“The asphalt.”

“Who couldn’t drag you away?”

“The police, who else.”

“And how did it happen?”

“I hit the brakes too late, that’s all. How about that coffee this evening, damn it?”

“Not today. But you’re okay otherwise — your head doesn’t hurt, or the back of your neck? Not in shock, are you?” I said, tearing a wad of thin plastic bags off the stand. I tried to open them by blowing, then with my nails, by rubbing the two sides together, and in the end by blowing again.

“No, I just couldn’t remove myself from those fragments – trucks were rumbling by and everything seemed in slow motion to me. I was picking up bits of the bumper, glass, wire. I’m not in shock or anything, I feel as fresh as a vulture. The only thing that hurts is my fly trap — I really must have prattled on again today. Where are you?”

“At the grocer’s.”

“Baruna will report back later. She’s very stubborn. Very stubborn.”

Standing in the queue by the checkout was enlivened by the occasional tall floozy wearing company colors, whizzing through our ranks on rollerblades, carrying a stack of boxes. Family groups, enveloped by clusters of runny-nosed little nippers, only just managed to get out of her way. A not very tall, curly-haired bloke in a blue-black jacket with a badge was standing by the cash register. As the queue rocked from side to side, he scrutinized each person with a swaying, twitching eye. His features were crumpled by some kind of active agitation. All the while he was conversing with the rudely-built, ginger-haired girl working the register. Suddenly an old biddy was standing next to me, her scabby nose poking out between saggy cheeks like the snout on a knight’s helmet. She started jostling her trolley around. She was leaning her head on her shoulder so that, if necessary, she could pretend to be a poor old thing. It took a tediously long series of maneuvers before she had definitively secured her place in the queue in front of me. She bumped her trolley into the edge of the checkout several times before she got her spot.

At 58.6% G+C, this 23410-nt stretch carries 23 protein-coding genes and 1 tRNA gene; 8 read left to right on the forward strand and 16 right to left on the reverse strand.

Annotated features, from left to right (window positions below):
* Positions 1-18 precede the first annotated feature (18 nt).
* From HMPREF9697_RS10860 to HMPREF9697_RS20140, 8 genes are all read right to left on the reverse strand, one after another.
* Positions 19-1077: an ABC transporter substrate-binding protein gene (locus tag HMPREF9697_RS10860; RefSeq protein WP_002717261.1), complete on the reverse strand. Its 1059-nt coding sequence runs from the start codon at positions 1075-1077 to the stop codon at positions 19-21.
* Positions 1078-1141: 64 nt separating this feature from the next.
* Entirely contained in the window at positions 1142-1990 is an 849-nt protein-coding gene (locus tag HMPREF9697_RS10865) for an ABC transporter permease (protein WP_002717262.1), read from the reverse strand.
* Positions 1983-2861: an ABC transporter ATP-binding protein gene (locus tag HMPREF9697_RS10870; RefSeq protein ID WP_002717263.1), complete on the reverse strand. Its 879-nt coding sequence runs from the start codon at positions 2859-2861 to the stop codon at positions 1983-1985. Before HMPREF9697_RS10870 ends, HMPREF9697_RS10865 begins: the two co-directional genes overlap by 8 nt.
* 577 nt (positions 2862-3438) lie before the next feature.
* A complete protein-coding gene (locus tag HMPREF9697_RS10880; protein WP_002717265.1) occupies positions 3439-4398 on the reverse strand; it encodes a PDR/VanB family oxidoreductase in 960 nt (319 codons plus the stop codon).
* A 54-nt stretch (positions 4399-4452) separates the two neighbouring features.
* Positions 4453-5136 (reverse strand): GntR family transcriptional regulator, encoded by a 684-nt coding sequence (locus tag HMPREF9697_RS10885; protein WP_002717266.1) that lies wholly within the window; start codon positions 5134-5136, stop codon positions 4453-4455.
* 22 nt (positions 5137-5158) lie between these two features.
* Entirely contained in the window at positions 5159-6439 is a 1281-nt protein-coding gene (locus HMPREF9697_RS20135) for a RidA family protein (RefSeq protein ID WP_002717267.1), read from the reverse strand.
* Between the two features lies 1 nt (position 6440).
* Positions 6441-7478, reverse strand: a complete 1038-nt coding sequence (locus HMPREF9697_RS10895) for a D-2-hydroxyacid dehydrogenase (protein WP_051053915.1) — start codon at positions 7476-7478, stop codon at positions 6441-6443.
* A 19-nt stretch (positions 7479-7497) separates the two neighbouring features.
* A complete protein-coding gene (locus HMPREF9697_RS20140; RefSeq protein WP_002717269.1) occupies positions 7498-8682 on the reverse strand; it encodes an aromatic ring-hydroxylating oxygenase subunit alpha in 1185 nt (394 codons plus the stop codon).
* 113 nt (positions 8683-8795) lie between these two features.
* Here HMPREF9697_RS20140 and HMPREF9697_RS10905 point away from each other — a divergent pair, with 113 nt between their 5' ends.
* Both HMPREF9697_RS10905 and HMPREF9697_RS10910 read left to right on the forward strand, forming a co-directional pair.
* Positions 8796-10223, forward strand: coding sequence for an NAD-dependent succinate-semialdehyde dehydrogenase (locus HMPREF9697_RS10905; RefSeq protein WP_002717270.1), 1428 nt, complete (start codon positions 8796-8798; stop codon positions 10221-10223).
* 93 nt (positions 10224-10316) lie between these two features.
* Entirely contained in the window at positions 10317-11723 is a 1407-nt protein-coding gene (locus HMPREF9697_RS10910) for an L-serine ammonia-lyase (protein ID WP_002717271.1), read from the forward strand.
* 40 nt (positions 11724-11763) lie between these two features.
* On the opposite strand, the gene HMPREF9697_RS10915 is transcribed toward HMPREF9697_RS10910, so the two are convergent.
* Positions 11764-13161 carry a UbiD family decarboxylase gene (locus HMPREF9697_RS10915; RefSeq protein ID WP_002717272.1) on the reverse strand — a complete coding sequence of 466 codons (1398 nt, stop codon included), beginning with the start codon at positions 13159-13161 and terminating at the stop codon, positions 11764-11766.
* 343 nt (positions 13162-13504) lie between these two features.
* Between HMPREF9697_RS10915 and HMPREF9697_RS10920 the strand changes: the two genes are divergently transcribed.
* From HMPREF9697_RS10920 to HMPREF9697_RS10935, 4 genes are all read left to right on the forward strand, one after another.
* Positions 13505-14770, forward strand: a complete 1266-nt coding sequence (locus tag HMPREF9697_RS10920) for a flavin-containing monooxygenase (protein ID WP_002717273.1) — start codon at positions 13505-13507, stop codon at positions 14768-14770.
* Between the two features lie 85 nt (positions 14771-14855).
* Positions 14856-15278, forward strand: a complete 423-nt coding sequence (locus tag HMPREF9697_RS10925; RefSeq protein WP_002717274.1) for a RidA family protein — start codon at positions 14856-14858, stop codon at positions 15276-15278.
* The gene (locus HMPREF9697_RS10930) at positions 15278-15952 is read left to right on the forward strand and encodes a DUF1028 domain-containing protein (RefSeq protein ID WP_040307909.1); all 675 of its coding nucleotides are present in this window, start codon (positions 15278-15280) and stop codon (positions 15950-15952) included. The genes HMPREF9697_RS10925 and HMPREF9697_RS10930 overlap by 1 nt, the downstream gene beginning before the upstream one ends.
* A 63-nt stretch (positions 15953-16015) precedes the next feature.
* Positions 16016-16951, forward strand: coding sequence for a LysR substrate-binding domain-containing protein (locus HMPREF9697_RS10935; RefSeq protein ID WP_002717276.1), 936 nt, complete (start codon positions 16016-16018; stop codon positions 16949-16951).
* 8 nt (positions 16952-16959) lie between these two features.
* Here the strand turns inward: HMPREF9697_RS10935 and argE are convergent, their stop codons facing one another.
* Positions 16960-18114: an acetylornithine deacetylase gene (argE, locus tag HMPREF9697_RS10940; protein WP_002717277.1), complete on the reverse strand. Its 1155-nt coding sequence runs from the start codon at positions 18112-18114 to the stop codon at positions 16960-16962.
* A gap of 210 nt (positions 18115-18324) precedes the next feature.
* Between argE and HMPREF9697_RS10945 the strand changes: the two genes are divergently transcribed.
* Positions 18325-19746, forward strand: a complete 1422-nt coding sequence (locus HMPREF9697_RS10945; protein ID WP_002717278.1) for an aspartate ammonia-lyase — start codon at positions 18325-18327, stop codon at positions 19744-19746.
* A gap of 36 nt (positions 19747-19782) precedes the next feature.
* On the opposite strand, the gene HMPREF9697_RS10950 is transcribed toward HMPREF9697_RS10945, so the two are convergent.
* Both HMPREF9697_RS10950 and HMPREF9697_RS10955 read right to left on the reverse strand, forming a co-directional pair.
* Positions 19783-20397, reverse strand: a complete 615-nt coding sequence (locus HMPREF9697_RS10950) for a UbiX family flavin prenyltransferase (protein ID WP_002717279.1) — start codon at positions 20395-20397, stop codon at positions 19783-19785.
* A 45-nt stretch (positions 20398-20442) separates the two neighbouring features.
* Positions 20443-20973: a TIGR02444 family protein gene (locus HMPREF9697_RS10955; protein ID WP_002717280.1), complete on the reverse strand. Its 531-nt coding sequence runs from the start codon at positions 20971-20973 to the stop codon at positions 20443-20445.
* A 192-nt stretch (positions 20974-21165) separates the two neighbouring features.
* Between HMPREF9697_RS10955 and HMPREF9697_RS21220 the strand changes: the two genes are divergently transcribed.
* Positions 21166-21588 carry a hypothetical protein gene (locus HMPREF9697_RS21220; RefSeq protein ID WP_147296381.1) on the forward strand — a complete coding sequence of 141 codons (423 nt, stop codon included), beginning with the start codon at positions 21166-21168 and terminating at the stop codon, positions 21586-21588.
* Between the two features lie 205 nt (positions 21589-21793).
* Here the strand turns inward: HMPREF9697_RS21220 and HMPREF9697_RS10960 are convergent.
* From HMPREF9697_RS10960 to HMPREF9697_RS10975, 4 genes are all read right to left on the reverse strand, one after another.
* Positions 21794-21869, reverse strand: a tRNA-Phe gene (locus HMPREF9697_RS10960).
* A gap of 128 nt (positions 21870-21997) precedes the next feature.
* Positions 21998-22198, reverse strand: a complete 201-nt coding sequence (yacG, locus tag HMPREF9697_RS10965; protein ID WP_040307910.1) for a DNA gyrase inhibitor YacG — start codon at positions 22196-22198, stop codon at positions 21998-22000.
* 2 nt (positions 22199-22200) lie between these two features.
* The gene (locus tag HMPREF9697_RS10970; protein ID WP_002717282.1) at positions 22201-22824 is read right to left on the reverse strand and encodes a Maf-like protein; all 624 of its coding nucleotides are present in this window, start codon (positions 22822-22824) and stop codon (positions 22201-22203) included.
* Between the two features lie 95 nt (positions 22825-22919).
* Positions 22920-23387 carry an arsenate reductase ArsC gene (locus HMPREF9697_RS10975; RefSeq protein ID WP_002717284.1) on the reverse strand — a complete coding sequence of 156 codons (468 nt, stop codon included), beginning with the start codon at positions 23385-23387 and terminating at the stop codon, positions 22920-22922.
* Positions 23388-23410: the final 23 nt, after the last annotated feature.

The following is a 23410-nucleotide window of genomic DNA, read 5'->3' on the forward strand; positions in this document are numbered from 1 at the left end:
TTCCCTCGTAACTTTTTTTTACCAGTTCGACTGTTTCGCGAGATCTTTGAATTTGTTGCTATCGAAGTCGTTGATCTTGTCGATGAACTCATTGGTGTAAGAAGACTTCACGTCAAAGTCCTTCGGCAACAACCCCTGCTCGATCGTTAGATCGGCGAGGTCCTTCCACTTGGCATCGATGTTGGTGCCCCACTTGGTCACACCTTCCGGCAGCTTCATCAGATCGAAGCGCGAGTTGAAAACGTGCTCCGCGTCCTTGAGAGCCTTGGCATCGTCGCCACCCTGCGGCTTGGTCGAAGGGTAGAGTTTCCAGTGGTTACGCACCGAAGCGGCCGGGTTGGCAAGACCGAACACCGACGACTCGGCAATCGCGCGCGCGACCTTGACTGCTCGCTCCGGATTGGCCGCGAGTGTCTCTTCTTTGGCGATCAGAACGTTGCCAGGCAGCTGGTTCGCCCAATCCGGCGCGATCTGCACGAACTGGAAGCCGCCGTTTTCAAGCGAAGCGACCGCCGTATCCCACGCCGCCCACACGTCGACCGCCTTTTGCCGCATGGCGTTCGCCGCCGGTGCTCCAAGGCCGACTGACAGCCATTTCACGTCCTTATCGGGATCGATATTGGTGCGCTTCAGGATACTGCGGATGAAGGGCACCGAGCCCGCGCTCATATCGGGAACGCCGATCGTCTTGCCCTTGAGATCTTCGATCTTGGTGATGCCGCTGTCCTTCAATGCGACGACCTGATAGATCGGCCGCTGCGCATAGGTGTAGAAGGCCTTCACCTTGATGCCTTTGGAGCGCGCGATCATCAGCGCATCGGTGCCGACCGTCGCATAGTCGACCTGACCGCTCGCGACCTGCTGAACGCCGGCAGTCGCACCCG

“Something like that shouldn’t even be walking among other people,” the security guard remarked above her head.

“What?” asked ginger, rattling around in the till with her forefinger.

“I said I wouldn’t let scum like that out in public,” the curly-haired bloke said, pointing his chin in the direction of the old woman. “Belongs in an oven by now.”